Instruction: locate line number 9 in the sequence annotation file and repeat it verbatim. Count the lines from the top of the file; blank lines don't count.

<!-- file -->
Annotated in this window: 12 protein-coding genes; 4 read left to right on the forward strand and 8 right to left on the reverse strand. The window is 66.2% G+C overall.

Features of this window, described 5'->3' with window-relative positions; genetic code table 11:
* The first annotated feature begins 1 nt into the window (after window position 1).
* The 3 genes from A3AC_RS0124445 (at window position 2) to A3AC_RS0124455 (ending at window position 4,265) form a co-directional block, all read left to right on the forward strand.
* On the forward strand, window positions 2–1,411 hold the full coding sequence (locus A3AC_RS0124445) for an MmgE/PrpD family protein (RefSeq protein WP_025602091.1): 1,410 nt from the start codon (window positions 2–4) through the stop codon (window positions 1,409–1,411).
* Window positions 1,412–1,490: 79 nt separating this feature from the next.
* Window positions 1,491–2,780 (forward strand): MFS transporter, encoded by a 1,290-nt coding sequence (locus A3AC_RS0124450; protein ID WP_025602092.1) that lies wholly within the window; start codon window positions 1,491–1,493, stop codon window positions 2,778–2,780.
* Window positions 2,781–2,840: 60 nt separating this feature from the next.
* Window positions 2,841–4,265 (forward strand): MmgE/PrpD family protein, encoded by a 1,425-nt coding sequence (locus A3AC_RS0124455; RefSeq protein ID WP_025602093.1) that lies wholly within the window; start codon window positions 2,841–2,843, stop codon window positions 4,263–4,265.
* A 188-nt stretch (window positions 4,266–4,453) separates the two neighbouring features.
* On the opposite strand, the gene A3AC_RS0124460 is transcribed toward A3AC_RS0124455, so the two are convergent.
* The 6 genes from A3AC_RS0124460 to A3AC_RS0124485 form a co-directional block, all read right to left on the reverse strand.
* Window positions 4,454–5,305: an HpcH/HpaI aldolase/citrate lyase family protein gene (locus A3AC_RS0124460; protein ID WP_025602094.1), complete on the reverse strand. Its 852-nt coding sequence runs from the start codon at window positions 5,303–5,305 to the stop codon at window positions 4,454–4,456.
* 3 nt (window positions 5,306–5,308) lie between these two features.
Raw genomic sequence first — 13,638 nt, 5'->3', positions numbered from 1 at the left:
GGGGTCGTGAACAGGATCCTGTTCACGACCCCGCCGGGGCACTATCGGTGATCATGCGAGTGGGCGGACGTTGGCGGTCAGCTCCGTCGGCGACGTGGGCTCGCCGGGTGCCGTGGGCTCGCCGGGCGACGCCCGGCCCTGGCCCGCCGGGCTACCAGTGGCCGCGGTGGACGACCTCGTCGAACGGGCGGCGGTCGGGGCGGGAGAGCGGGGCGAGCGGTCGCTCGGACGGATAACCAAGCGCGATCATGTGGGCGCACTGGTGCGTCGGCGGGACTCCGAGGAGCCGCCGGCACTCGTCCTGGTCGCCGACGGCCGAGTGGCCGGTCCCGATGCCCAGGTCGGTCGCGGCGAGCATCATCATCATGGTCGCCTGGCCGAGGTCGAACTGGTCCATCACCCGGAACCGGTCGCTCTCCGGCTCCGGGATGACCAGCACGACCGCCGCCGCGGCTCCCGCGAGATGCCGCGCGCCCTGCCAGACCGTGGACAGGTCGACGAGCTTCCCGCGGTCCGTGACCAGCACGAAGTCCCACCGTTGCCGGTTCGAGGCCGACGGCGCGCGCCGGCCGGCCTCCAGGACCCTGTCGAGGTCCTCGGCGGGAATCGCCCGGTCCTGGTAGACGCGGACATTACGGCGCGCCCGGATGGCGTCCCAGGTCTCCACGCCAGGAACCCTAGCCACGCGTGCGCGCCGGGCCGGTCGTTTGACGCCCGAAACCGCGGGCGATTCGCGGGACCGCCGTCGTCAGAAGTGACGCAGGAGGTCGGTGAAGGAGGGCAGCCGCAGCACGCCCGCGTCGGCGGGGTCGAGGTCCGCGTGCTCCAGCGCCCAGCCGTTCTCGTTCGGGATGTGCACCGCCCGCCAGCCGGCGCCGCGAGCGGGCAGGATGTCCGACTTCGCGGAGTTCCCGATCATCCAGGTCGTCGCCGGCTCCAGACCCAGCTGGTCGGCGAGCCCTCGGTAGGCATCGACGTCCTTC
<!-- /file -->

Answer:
* Window positions 2,841–4,265 (forward strand): MmgE/PrpD family protein, encoded by a 1,425-nt coding sequence (locus A3AC_RS0124455; RefSeq protein ID WP_025602093.1) that lies wholly within the window; start codon window positions 2,841–2,843, stop codon window positions 4,263–4,265.